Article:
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​Research Interests

We are interested in understanding how the process of alternative RNA splicing (a fundamental step of gene expression) is de-regulated in cancer and other genetic diseases, and how the proteins that control this process (splicing factors) contribute to cancer development and progression. We use both in vitro and in vivo cellular and animal model systems to identify the role of splicing factors in human diseases. A major effort in the lab is to translate our molecular findings into therapy. Based on the knowledge we have gathered, identifying oncogenic splicing factors and cancer-promoting splicing events that drive cancer development and progression, we are developing methods to intervene in this process. We have developed decoy oligonucleotides, as well as small molecules, to modulate the activity of oncogenic splicing factors and splice-switching antisense oligonucleotides to modulate oncogenic splicing events. An additional research direction aimed to inhibit cancer involves the generation of neoantigens to enhance immunotherapy by splicing modulation.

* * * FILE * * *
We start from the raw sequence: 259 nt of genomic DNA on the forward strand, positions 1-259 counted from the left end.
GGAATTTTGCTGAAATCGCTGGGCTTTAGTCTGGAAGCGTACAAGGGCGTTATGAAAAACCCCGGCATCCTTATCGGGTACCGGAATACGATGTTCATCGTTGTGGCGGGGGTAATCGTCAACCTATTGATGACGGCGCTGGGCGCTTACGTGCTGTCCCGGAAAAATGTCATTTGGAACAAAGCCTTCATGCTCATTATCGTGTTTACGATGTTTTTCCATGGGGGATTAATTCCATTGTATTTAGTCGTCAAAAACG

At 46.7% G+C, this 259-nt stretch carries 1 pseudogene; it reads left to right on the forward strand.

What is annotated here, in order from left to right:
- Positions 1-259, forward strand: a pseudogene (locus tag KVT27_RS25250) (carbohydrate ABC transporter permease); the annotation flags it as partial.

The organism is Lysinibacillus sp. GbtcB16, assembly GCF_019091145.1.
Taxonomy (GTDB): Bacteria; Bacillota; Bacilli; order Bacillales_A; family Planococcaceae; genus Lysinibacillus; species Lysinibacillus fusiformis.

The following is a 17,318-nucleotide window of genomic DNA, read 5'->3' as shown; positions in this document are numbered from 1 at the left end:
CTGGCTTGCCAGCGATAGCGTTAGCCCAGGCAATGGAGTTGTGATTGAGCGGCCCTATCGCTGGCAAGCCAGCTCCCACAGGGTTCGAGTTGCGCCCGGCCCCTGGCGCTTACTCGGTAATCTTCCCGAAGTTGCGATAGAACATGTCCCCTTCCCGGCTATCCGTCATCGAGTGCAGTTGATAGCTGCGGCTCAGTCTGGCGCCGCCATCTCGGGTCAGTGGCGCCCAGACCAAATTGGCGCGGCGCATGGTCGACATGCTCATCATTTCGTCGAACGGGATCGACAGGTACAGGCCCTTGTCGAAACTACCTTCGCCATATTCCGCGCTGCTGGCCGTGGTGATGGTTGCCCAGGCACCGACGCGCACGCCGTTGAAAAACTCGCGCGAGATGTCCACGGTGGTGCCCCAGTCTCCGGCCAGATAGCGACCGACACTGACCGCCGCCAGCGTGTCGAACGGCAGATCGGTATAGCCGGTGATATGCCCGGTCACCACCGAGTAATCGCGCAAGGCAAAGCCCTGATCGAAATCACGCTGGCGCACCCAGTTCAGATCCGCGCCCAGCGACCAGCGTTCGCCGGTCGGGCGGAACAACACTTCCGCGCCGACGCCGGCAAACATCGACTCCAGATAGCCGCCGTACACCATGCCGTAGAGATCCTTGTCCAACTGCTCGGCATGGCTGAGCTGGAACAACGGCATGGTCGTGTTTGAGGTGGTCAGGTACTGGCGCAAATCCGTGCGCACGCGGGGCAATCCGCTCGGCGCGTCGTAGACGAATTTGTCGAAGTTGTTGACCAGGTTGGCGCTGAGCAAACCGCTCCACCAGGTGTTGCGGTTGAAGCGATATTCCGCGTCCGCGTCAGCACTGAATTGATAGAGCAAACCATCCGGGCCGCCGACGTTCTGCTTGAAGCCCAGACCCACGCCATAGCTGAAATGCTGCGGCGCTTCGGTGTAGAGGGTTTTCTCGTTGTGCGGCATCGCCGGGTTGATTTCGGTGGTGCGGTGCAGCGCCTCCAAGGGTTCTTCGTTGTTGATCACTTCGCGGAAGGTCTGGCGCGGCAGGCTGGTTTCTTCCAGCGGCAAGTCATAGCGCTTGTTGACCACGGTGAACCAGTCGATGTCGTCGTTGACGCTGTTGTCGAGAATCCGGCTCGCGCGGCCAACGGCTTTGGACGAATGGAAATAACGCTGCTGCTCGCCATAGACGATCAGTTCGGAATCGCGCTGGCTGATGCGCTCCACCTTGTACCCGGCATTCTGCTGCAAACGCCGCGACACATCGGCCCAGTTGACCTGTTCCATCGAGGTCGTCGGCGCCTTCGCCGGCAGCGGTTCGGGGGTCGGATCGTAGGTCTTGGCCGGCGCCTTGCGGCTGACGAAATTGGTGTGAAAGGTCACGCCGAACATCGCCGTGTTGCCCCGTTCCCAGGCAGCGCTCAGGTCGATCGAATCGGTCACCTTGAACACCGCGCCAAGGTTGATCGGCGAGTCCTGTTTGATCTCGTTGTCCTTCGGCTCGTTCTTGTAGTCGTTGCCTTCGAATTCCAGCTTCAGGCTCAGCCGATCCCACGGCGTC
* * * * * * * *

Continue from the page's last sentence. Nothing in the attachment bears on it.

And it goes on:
A new research effort in the lab focuses on understanding the regulation of mRNA stability by m6A RNA modifications and using its modulation to stabilize mutant genes for the treatment of both genetic diseases, such as Duchenne Muscular Dystrophy, as well as specific cancers.
Several of these applications have been patented and are being commercialized by the technology transfer company of the Hebrew University, Yissum. During 2021, three biotech companies were founded based on some of our RNA therapeutics technologies: SKIP therapeutics, Andlit Therapeutics and RNAble.

Targeting splicing factors using decoy oligonucleotides or small molecules.

Dysregulated/mutated splicing factors can bind to a specific motif within the pre-mRNA and induce inclusion/skipping of exons, leading to the generation of tumor promoting oncogenic isoforms. Small molecules or decoy oligonucleotides can be used to inhibit the activity of the splicing factor, shifting the balance towards the generation of anti-oncogenic isoforms, thus inhibiting cancer.